Islam is an Abrahamic faith with strong emphasis on monotheism, deriving its tenets from the Quran, regarded by the world’s 1.57 billion adherents as the verbatim word of Allah, as revealed to Prophet Muhammad, held almost universally in the religion as the last prophet of God.
Islam was introduced to the region that will later be known as Nigeria by Berbers who occupied the southern fringes of the Sahara Desert. By the eleventh century it reached Borno and the seven Hausa states in the fourteenth century, spreading gradually first among ruling classes, then to the people in the urban areas, and finally to the country-sides. The Jihad or reformist revolution led by Shehu Usman Danfodio at the begining of the 18th Century was primarily designed to eliminate oppression ad enforce Islamic discipline in the Hausa-Fulani communities. Islam was brought to the southwestern part of Nigeria in the 14th Century during the reign of Mansa Musa of the Mali Empire by Mali traders. The religion didn’t gain popularity until later in the 17th Century. Although the first mosque in southwest Nigeria was built in Oyo Ile in 1550, there were no native Muslims and the mosque served the spiritual needs of foreign Muslims living in the region.
After the successful conversion of Solagberu; the first convert in Yoruba land, from Traditional Religion to Islam in Oyo. Islam propagated to other parts of the southwest, and Muslims started building Mosques: Iwo town led, its first Mosque built in 1655; followed by Iṣẹyin in 1760; Lagos 1774; Ṣaki 1790; and Oṣogbo 1889. In time, Islam spread to other towns, Ibadan, Abẹokuta, Ijẹbu-Ode, Ikirun and Ẹdẹ; even before Sokoto jihad. The Islamisation of the Southwest Nigeria was largely successful as a result of some common factors and traditions between Islam and Traditional Religion. Among those factors that contributed to the rise of Islam in Yoruba land were: Believe in Supreme Being; Polygamy; Festive Celebration; the use of Islamic talisman among others which was largely harnessed during various inte-tribal war among the Yorubas.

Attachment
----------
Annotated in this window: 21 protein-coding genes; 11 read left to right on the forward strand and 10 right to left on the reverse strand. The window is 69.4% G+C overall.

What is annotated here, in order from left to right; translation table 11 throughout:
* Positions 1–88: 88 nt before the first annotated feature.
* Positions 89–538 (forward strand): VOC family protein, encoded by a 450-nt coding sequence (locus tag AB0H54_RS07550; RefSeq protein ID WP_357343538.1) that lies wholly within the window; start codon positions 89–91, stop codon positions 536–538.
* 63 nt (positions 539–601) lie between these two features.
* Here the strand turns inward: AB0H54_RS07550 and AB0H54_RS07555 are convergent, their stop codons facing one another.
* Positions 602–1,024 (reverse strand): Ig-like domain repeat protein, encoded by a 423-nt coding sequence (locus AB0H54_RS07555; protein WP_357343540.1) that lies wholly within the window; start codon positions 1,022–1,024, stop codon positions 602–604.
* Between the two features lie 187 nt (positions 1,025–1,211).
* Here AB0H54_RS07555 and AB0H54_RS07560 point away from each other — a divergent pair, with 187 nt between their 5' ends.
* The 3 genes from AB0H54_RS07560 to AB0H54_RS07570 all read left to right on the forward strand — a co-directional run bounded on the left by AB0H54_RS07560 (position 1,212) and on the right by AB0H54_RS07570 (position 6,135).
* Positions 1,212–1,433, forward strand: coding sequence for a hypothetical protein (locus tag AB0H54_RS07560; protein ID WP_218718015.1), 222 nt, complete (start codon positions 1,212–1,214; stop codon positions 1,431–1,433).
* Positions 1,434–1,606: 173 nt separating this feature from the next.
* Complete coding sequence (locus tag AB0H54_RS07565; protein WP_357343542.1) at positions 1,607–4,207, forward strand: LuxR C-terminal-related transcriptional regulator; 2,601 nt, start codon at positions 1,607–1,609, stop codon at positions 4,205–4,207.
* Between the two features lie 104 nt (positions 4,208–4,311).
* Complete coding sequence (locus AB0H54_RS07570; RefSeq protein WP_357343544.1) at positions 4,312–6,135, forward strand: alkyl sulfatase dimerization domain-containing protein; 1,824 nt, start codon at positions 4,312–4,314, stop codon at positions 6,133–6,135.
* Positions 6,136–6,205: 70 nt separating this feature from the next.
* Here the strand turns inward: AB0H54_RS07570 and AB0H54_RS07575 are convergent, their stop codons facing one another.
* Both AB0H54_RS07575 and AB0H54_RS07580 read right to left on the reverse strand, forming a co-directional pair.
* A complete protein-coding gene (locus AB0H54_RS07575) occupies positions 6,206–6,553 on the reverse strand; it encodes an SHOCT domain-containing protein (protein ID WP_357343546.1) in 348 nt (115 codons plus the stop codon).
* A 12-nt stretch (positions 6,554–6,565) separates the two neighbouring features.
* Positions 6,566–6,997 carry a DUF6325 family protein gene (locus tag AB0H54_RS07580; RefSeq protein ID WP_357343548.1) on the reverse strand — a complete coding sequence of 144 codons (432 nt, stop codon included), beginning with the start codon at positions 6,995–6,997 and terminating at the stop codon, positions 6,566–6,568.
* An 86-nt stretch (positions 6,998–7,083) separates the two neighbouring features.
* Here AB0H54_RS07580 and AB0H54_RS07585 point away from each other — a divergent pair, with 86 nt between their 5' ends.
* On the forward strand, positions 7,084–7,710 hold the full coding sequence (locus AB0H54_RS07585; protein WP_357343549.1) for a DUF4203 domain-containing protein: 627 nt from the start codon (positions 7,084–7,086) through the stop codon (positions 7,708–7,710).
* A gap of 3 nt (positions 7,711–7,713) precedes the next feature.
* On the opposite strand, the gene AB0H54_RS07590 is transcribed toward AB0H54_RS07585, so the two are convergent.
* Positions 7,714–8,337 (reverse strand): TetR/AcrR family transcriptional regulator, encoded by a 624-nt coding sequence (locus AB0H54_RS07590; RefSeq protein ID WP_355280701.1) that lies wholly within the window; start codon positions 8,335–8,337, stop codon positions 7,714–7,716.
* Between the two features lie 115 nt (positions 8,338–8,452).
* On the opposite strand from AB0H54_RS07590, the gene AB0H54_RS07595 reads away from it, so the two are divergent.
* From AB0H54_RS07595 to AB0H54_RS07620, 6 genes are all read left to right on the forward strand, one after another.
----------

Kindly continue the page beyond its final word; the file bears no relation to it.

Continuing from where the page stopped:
By mid-19th century before the decline of Oyo, several towns around it had already, large Muslim communities. When Ọyọ was destroyed, these Muslims (Yoruba and immigrants) relocated to newly formed towns and villages and became Islam protagonists. And there was mass movement of people at this time into Nigeria southwest; many of these immigrants were Muslims who introduced Islam to their hosts. According to Eades, the religion “differed in attraction” and “better adapted to local social structure, because it permitted polygamy”; more influential people like (Seriki Kuku of Ijebu land) soon became Muslims with positive impact on the natives. Islam then spread to other southwestern towns, especially, during the intra-tribal wars-when there was a high demand for Islamic teachers-who dubbed as both Koranic teachers and amulet makers for soldiers during the intra-tribal wars in the region.